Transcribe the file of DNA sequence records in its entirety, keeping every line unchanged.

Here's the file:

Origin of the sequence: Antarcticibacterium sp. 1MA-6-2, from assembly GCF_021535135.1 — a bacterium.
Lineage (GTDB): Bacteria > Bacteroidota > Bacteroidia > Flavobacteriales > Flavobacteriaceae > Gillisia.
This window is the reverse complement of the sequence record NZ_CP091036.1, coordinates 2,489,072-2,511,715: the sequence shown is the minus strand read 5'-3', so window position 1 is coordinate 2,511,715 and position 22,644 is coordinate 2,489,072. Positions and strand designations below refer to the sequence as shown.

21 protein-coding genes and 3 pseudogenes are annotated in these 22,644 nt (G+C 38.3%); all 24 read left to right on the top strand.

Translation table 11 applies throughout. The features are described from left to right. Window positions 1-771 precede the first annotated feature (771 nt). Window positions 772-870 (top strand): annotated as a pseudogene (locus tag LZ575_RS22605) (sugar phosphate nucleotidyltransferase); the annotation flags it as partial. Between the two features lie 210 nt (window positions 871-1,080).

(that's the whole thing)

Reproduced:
Origin of the sequence: Antarcticibacterium sp. 1MA-6-2, from assembly GCF_021535135.1 — a bacterium.
Lineage (GTDB): Bacteria > Bacteroidota > Bacteroidia > Flavobacteriales > Flavobacteriaceae > Gillisia.
This window is the reverse complement of the sequence record NZ_CP091036.1, coordinates 2,489,072-2,511,715: the sequence shown is the minus strand read 5'-3', so window position 1 is coordinate 2,511,715 and position 22,644 is coordinate 2,489,072. Positions and strand designations below refer to the sequence as shown.

21 protein-coding genes and 3 pseudogenes are annotated in these 22,644 nt (G+C 38.3%); all 24 read left to right on the top strand.

Translation table 11 applies throughout. The features are described from left to right. Window positions 1-771 precede the first annotated feature (771 nt). Window positions 772-870 (top strand): annotated as a pseudogene (locus tag LZ575_RS22605) (sugar phosphate nucleotidyltransferase); the annotation flags it as partial. Between the two features lie 210 nt (window positions 871-1,080).